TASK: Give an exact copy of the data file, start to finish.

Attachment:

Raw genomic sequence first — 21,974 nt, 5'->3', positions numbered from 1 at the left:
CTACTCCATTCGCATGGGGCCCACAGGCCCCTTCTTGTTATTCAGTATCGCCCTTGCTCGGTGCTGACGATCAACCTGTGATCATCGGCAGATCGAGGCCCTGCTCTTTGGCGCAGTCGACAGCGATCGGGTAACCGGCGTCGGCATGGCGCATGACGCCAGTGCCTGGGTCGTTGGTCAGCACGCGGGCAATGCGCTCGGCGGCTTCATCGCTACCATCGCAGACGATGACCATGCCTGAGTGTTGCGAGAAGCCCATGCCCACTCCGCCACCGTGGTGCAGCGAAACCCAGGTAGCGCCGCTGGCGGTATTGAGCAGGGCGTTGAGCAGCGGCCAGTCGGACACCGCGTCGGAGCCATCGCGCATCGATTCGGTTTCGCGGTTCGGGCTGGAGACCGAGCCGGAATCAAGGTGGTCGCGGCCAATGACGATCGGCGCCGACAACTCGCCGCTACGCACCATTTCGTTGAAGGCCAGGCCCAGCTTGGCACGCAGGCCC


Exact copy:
Raw genomic sequence first — 21,974 nt, 5'->3', positions numbered from 1 at the left:
CTACTCCATTCGCATGGGGCCCACAGGCCCCTTCTTGTTATTCAGTATCGCCCTTGCTCGGTGCTGACGATCAACCTGTGATCATCGGCAGATCGAGGCCCTGCTCTTTGGCGCAGTCGACAGCGATCGGGTAACCGGCGTCGGCATGGCGCATGACGCCAGTGCCTGGGTCGTTGGTCAGCACGCGGGCAATGCGCTCGGCGGCTTCATCGCTACCATCGCAGACGATGACCATGCCTGAGTGTTGCGAGAAGCCCATGCCCACTCCGCCACCGTGGTGCAGCGAAACCCAGGTAGCGCCGCTGGCGGTATTGAGCAGGGCGTTGAGCAGCGGCCAGTCGGACACCGCGTCGGAGCCATCGCGCATCGATTCGGTTTCGCGGTTCGGGCTGGAGACCGAGCCGGAATCAAGGTGGTCGCGGCCAATGACGATCGGCGCCGACAACTCGCCGCTACGCACCATTTCGTTGAAGGCCAGGCCCAGCTTGGCACGCAGGCCC